Jessica Rohde


Web Manager / Project Coordinator at the Interagency Arctic Research Policy Committee, United States

Citizen of the United States


My professional goal to enhance international communication on Arctic research and policy issues will be greatly enhanced by the opportunity to expand my networks to include individuals from various sectors through the 2016 Arctic Summer College program.


Kirasheva Natalia Ivanovna


Masters student, Faculty of Geography, Lomonosov Moscow State University, Russian Federation

Citizen of the Russian Federation


The traditional environmental management of indigenous peoples in Arctic regions is based on the sparing relation to the environment and the foundation of the existence of these people. It's supported by the religious and cultural traditions promoting preservation of a condition of habitat which is favorable for economic activity. Nowadays, there is the steady tendency of including the elements of traditional environmental management of indigenous people into tourism programs, which is of great interest to me.


Leonardo Parigi


Journalist at The Media Telegraph, Italy

Citizen of Italy


I want to use as best as I can the knowledge gained from this experience to improve my understanding of shipping and defense for my job. Arctic issues in Italy are considered “exotic” because they seem to be far away from national interests, but they are not. I want to increase my knowledge about what is going on in the Arctic to better understand future developments and dangers that are relevant to my country and beyond.


Mary F. Ehrlander


Director, Arctic & Northern Studies Program and Professor of History

University of Alaska Fairbanks, United States

Citizen of the United States


I am concerned with the high rates of sexual violence in the north, especially in small remote communities. Some researchers suggest that colonial histories and marginalization of Indigenous peoples explains the high sexual assault rates. Others point to more recent disruptions to traditional lifeways that have robbed men of their prestigious role as hunters and providers. Others blame alcohol abuse. Still others note the small size of remote rural communities, the lack of law enforcement, and the family ties that discourage victims from reporting these crimes and leave them suffering in silence. Likely multiple interrelated conditions contribute to the high rates of sexual violence against both children and adults.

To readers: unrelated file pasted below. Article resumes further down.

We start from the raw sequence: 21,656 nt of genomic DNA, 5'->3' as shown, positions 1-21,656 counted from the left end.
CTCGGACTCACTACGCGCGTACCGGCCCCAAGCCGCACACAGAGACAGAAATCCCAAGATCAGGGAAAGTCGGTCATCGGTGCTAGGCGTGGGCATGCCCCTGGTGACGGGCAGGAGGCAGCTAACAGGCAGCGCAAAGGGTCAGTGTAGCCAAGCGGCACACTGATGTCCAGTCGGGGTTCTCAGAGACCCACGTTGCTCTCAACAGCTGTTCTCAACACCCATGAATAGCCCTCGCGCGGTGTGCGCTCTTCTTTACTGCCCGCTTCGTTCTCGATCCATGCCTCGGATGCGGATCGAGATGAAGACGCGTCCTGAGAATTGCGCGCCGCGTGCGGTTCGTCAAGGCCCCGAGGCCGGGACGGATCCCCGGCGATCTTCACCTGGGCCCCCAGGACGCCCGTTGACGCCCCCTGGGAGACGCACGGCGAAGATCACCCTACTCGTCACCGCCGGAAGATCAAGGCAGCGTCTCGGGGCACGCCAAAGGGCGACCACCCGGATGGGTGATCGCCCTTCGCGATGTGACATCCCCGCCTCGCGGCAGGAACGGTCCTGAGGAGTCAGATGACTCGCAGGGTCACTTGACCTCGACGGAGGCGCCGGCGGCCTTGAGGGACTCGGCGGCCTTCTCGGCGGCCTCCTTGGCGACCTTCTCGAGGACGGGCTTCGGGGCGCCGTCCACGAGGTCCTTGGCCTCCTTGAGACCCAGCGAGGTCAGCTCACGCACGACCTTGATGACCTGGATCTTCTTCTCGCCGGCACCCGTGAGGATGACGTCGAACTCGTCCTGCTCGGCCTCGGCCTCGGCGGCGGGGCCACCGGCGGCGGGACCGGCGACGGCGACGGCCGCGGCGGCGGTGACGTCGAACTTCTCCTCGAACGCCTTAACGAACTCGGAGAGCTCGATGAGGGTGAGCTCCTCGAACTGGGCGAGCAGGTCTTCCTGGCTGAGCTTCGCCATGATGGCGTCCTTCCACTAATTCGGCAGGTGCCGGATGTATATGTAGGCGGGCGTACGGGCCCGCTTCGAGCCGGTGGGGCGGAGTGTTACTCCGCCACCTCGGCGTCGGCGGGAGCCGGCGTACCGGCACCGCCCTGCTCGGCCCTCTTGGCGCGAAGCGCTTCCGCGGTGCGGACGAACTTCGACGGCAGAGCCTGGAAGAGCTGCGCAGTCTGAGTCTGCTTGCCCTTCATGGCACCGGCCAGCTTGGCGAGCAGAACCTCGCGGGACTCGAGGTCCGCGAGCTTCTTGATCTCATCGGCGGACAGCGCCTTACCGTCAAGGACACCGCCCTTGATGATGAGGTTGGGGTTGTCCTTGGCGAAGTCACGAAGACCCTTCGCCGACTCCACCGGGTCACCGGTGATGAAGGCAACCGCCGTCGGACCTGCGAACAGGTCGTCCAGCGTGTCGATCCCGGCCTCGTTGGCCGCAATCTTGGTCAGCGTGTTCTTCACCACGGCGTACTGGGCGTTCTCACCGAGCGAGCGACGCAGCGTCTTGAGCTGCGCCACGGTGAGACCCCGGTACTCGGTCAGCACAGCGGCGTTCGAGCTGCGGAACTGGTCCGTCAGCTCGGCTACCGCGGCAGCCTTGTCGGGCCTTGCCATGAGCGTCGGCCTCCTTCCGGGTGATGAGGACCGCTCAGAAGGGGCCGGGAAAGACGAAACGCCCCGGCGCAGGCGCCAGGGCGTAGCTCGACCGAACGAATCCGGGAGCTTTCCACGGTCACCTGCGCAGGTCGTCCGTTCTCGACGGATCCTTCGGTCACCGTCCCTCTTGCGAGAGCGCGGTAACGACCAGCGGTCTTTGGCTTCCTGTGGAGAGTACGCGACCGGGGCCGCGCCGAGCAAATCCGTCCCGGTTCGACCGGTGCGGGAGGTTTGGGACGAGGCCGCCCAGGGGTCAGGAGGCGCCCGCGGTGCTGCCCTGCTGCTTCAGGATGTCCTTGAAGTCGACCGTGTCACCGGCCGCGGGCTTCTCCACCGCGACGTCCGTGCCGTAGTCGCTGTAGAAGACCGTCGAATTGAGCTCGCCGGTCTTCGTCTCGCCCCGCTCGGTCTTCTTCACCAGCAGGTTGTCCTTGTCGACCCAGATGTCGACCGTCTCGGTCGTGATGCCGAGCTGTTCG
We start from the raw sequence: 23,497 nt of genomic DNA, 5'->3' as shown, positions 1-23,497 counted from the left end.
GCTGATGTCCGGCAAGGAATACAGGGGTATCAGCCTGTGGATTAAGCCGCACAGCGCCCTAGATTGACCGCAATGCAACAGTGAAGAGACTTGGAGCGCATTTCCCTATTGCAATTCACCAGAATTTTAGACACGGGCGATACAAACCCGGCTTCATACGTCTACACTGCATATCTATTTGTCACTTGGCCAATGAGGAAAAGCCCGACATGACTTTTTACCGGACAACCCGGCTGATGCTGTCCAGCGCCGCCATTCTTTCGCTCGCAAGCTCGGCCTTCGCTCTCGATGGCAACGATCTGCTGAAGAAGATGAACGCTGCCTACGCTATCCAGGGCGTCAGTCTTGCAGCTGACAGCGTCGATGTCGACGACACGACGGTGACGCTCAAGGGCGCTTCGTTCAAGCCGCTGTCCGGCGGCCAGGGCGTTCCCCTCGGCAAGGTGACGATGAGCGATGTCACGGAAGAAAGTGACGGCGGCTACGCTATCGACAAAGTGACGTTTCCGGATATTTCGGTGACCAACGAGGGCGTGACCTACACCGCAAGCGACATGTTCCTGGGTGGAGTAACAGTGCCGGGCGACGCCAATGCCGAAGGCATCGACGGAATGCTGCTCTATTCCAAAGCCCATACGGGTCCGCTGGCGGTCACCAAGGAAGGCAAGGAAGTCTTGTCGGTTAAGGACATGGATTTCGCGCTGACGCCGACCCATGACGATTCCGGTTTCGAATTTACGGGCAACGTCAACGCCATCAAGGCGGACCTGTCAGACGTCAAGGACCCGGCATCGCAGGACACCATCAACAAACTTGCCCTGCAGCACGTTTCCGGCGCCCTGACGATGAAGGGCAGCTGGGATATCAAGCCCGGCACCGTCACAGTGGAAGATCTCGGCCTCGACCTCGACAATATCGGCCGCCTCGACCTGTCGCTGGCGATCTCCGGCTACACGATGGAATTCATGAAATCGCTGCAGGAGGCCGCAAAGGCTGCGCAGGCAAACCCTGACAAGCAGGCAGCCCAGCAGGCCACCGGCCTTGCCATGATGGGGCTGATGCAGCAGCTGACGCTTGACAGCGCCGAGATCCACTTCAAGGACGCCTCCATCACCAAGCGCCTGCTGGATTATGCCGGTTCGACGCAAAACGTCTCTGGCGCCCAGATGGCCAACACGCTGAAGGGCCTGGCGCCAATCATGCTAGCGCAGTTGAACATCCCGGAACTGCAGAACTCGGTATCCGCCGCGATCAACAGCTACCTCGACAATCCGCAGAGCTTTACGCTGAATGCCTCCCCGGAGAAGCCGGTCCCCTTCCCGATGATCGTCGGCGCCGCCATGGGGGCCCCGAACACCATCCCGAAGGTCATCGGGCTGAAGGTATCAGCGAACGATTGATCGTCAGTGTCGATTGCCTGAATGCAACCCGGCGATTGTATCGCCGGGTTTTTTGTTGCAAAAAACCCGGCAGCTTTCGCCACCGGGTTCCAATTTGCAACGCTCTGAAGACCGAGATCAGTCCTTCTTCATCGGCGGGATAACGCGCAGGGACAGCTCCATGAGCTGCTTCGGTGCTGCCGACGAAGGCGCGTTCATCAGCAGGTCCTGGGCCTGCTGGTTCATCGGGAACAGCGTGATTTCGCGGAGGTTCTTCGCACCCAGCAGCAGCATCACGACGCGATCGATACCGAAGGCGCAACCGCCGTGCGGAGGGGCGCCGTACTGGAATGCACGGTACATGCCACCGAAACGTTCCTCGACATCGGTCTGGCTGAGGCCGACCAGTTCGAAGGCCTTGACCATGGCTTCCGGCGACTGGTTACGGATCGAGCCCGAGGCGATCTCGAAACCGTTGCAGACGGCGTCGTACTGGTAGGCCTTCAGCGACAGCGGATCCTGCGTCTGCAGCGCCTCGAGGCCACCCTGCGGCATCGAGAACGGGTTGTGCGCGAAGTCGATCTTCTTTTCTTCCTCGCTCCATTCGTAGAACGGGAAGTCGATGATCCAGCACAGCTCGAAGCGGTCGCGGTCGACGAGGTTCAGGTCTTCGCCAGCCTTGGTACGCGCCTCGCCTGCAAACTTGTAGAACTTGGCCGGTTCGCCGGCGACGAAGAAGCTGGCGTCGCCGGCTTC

Melina Kourantidou


Department of Environmental and Business Economics

University of Southern Denmark

Citizen of Greece


My research focuses on the effects induced by the recent ecological and related socioeconomic changes taking place in the Arctic ecosystems and particularly in the Arctic marine environment. I specialize in stewardship issues of Arctic marine resources threatened by marine invasive species as a result of the many economic and ecological changes developing in the region. Along with the growing human activity and the worldwide climate change effects, there arises a severe risk for future invasions and their ecological and economic consequences for pristine Arctic waters.


Meredith LaValley


MS Candidate in Environmental Policy at Bard College and intern at IARPC, United States

Citizen of the United States


During my Master's coursework I have focused on Arctic issues ranging from changing opportunities in natural resource development to the integration of IK and scientific research. Currently I am interested in the possibility of empowering Native women through the need for their IK. I am also interested in the impact of climate change on the mental health of Arctic residents.


Mikayla Duarte


B.S. Meteorology Major at Northland College, United States

Citizen of the United States


In addition to many other things, the Arctic has a huge impact on the meteorology of the entire world. I have always been interested in cold weather patterns as I have spent most of my undergraduate career studying lake effect snow and have lived on Lake Superior. As such, participating in this program would contribute to my interest in cold weather climates by exposing me to beneficial information about climate change and the environment to complement my major. While helping to enrich my cold weather knowledge, the program will add additional insights into the non-weather aspects of the Arctic climate.


Nadia French


PhD candidate, School of Geography, Earth and Environmental Studies

University of Birmingham, United Kingdom

Citizen of the Russian Federation


Having been born in Siberia, I am not researching the High North at the University of Birmingham, UK, specifically on how different tiers of regionalisation of the Arctic affect the environmental governeance in a specific locale within the Russian Arctic. The Russian Arctic that occupies over a third of the total Arctic area has become a focal point of Russian politics and development with the Yamal Peninsula representing a point of convergence of different scales of governace and creating an interesting case for further exploration of the contested Arctic futures.


Olga Krylova


MSc Environmental Change and Management, ECI, University of Oxford

World Meteorological Organization, Switzerland